WordPress has decided to force us all to use Gutenberg, their Block Editor. This has created a new, less intuitive, and needlessly complicated “blogging experience” for those of us who regularly write posts. I’ve been at this since 2011 and despise being told I’m having a “blogging experience.” I write words and add pictures, for the love of Tolstoy. All I need is a simple, easy-to-use toolbar, which we did have in the classic editor and the old Admin Dashboard.
I don’t “experience,” and I don’t want to.
While this mess of a blogging experience is utterly the worst example of bored people who aren’t bloggers deciding to fix a product that wasn’t broken, there are ways to make it work. Since we’re stuck with it, I will share what I’ve figured out.
There are two significant aspects of writing blog posts that I intend to cover this week. Today I am focusing on the easiest way to produce a decent-looking post despite WordPress’s efforts to the contrary. In the next post, I will cover the easiest way to insert and position images.
Step one: Write your post in a document. I use Word, but Google Docs or Open Office are great—any kind of word-processing document is fine.
Step two: After you’ve written it, let it sit for a day or two and then come back to it and check it for spelling and typos.
- Have the Read Aloud Function read it back to you and make changes as required. Trying to accurately make changes once it has been uploaded is a nightmare, so make it as perfect as you can before you upload it to WordPress.
- Use Grammarly or Pro Writing Aid to check for spelling and typos if you have access to them. They’re not cheap, so go out online and use the free versions—you’ll be glad you did.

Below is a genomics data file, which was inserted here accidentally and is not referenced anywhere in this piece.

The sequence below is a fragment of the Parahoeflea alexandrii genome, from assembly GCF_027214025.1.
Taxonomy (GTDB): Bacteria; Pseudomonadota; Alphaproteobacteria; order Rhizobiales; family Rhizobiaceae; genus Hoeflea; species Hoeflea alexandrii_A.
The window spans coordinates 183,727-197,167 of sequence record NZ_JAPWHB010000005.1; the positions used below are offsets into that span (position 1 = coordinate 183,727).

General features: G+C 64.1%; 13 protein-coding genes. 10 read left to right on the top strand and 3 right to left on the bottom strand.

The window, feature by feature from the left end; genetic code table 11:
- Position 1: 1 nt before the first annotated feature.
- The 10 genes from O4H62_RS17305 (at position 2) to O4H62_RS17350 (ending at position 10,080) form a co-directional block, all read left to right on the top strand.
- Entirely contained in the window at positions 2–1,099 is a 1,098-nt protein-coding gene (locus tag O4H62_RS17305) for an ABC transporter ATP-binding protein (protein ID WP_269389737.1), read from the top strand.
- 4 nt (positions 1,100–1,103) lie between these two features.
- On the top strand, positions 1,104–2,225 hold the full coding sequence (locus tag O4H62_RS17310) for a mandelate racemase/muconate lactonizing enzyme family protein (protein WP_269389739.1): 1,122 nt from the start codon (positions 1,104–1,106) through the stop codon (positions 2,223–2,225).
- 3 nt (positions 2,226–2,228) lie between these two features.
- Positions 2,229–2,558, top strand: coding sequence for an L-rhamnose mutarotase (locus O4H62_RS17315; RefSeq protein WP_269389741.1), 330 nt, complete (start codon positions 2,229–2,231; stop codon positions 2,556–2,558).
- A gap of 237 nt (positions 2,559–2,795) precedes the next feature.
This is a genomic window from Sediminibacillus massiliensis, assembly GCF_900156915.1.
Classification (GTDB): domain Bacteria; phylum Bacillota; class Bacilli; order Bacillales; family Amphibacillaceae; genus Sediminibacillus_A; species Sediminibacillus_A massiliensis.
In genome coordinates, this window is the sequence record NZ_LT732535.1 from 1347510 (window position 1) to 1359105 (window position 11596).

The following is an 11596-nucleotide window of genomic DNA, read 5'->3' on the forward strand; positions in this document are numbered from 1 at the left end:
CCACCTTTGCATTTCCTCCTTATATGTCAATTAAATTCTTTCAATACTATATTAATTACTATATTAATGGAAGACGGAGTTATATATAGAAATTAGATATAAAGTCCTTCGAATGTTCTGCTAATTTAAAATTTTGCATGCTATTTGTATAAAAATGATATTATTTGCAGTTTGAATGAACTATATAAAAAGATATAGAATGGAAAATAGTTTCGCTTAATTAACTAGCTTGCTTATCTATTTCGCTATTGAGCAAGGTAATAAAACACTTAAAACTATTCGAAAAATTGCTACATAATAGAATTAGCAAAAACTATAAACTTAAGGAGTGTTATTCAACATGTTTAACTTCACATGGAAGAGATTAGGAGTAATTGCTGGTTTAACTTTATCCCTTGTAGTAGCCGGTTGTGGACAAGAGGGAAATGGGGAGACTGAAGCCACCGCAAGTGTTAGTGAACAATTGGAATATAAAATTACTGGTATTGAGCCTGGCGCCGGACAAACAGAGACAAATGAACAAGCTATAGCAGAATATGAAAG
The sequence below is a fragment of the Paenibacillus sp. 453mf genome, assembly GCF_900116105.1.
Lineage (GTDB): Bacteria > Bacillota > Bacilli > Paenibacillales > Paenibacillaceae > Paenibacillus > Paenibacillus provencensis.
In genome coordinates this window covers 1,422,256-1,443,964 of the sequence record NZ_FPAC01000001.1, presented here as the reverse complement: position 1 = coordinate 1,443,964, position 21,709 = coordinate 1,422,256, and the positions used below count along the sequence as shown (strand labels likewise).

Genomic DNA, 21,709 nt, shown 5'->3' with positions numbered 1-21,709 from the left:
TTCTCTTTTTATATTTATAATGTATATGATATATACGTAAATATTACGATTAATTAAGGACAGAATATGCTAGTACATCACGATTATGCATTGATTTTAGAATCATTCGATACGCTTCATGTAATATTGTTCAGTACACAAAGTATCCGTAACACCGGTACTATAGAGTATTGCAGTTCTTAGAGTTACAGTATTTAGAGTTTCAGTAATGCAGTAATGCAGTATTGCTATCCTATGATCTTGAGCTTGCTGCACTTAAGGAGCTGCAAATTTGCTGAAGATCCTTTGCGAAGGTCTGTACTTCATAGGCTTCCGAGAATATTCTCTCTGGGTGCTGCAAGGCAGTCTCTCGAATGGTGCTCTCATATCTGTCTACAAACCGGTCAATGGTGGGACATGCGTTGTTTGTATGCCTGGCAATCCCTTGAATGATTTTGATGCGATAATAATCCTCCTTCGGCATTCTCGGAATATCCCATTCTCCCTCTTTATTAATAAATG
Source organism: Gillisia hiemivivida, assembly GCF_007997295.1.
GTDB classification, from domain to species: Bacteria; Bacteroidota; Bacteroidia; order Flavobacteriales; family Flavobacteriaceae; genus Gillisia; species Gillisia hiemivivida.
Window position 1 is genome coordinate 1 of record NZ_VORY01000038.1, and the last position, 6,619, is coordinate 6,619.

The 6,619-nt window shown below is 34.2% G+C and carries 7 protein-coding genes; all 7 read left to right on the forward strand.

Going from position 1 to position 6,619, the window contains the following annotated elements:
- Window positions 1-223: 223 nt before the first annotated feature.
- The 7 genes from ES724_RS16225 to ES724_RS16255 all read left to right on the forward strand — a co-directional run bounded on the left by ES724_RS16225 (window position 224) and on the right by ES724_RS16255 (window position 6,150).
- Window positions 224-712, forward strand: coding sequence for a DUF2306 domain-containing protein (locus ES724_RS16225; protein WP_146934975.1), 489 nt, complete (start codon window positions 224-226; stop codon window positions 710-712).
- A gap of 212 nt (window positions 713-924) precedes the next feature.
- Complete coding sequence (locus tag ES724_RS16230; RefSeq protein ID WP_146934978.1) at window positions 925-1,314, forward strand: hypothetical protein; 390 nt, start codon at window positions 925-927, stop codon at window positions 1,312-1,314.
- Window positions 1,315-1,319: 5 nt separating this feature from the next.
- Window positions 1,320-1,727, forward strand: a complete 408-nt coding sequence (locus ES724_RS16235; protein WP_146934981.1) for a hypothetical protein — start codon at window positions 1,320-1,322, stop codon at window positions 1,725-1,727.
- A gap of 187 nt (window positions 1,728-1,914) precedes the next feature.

Step three: Open WordPress by clicking on My Sites in the upper left corner of your website. Click on Posts and click on Add new Post.
Step four: Schedule your post now so that it posts when you want it to. You have to click on the word “Immediately” in the right-hand menu, but when you do, a calendar will pop out, and you can schedule it then. Click on the calendar when you’re done but hit save draft.
Step five: Select a category and add your tags, and hit save draft.
Step six: Hit the little blue square with the white plus sign in the upper left. It will turn black when you select it. An extensive, complicated menu will open. Look for the tiny little icon that looks like a keyboard. THIS IS THE CLASSIC EDITOR TOOLBAR. Click on it. A gray bar will appear on your screen. Click on that, and the old classic editor toolbar will appear.
BE WARNED: Any time you click on the body of your post, it may revert to the Block Editor. You may have to keep clicking on the classic editor.
Open your document and copy the title. Paste the title into the place marked title and hit save draft.
Step seven: Copy your document and paste it into the body of your post. Hit save draft.
When it comes to Grammarly and Pro Writing Aid, look at each instance the program flags, and then decide to change or keep it. Don’t just blindly accept their suggestions because they work on algorithms, not intuition.
I write my posts in advance because I want to make my work as clean and free from bloopers as possible. However, as my regular readers know, I don’t always catch typos and other things. In my word document, I use Grammarly to spell check and find most errors. Then I have the Read Aloud function of Word read my post to me. Hearing the mechanical voice read it back, I always find things Grammarly missed.
First of all, you must understand that each paragraph is a “block.” If you write your posts in a word document as I do and then copy and paste them, each paragraph will be its own entity. Try to remember this if you must make edits after you’ve pasted it into the body of the post, even if you use the classic editor.
Inserting and positioning images is much easier with the classic editor toolbar. I will discuss this in my next post.